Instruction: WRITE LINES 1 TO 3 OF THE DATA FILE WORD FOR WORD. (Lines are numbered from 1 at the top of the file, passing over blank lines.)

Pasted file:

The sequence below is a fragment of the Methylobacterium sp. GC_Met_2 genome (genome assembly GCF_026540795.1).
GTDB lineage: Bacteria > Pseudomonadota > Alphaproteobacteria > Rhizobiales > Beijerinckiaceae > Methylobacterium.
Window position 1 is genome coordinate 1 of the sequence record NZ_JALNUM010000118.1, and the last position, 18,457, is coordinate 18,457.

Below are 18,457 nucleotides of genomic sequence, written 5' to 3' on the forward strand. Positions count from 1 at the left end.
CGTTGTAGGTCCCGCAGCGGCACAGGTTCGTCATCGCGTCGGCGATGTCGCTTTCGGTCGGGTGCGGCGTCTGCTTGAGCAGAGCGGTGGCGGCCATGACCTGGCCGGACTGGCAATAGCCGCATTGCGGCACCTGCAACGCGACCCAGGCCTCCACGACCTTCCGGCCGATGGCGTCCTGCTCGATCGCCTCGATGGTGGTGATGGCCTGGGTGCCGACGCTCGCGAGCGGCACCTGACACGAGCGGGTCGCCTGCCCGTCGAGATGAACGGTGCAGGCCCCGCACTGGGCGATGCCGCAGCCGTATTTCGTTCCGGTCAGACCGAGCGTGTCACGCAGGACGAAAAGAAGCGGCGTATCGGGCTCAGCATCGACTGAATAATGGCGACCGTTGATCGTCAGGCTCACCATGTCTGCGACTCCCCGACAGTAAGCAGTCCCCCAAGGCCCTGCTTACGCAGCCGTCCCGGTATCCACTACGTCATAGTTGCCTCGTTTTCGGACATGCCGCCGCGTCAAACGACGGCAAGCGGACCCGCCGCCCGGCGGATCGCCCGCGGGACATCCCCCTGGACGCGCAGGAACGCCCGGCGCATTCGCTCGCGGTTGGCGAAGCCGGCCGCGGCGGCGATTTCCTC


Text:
The sequence below is a fragment of the Methylobacterium sp. GC_Met_2 genome (genome assembly GCF_026540795.1).
GTDB lineage: Bacteria > Pseudomonadota > Alphaproteobacteria > Rhizobiales > Beijerinckiaceae > Methylobacterium.
Window position 1 is genome coordinate 1 of the sequence record NZ_JALNUM010000118.1, and the last position, 18,457, is coordinate 18,457.